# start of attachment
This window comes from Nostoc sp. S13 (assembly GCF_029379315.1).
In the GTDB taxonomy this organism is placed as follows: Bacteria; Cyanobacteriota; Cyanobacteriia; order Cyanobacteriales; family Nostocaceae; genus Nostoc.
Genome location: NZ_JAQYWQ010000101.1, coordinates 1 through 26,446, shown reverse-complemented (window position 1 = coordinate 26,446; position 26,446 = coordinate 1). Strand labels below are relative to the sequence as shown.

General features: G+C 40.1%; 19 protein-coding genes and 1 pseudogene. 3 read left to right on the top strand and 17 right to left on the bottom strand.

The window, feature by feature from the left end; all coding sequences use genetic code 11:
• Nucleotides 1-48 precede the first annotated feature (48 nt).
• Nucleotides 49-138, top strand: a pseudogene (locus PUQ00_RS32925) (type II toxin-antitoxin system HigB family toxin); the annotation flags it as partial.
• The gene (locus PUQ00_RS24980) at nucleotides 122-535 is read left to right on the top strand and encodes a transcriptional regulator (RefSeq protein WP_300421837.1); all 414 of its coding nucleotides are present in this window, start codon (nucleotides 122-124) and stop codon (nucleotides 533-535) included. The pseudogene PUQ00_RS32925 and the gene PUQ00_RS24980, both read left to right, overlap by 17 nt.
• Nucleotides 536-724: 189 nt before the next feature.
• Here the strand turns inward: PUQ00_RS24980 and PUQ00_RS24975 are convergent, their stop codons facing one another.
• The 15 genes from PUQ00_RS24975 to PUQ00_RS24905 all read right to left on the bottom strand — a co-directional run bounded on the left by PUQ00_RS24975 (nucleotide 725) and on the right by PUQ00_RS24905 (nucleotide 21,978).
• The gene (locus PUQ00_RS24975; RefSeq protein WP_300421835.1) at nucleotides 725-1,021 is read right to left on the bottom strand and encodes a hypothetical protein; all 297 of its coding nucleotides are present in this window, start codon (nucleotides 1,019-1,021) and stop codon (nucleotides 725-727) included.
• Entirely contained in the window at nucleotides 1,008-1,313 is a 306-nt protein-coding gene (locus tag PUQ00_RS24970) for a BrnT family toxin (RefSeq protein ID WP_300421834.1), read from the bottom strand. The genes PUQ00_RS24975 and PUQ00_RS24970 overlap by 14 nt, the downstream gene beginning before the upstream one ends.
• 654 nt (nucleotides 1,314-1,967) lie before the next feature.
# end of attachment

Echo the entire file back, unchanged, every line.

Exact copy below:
This window comes from Nostoc sp. S13 (assembly GCF_029379315.1).
In the GTDB taxonomy this organism is placed as follows: Bacteria; Cyanobacteriota; Cyanobacteriia; order Cyanobacteriales; family Nostocaceae; genus Nostoc.
Genome location: NZ_JAQYWQ010000101.1, coordinates 1 through 26,446, shown reverse-complemented (window position 1 = coordinate 26,446; position 26,446 = coordinate 1). Strand labels below are relative to the sequence as shown.

General features: G+C 40.1%; 19 protein-coding genes and 1 pseudogene. 3 read left to right on the top strand and 17 right to left on the bottom strand.

The window, feature by feature from the left end; all coding sequences use genetic code 11:
• Nucleotides 1-48 precede the first annotated feature (48 nt).
• Nucleotides 49-138, top strand: a pseudogene (locus PUQ00_RS32925) (type II toxin-antitoxin system HigB family toxin); the annotation flags it as partial.
• The gene (locus PUQ00_RS24980) at nucleotides 122-535 is read left to right on the top strand and encodes a transcriptional regulator (RefSeq protein WP_300421837.1); all 414 of its coding nucleotides are present in this window, start codon (nucleotides 122-124) and stop codon (nucleotides 533-535) included. The pseudogene PUQ00_RS32925 and the gene PUQ00_RS24980, both read left to right, overlap by 17 nt.
• Nucleotides 536-724: 189 nt before the next feature.
• Here the strand turns inward: PUQ00_RS24980 and PUQ00_RS24975 are convergent, their stop codons facing one another.
• The 15 genes from PUQ00_RS24975 to PUQ00_RS24905 all read right to left on the bottom strand — a co-directional run bounded on the left by PUQ00_RS24975 (nucleotide 725) and on the right by PUQ00_RS24905 (nucleotide 21,978).
• The gene (locus PUQ00_RS24975; RefSeq protein WP_300421835.1) at nucleotides 725-1,021 is read right to left on the bottom strand and encodes a hypothetical protein; all 297 of its coding nucleotides are present in this window, start codon (nucleotides 1,019-1,021) and stop codon (nucleotides 725-727) included.
• Entirely contained in the window at nucleotides 1,008-1,313 is a 306-nt protein-coding gene (locus tag PUQ00_RS24970) for a BrnT family toxin (RefSeq protein ID WP_300421834.1), read from the bottom strand. The genes PUQ00_RS24975 and PUQ00_RS24970 overlap by 14 nt, the downstream gene beginning before the upstream one ends.
• 654 nt (nucleotides 1,314-1,967) lie before the next feature.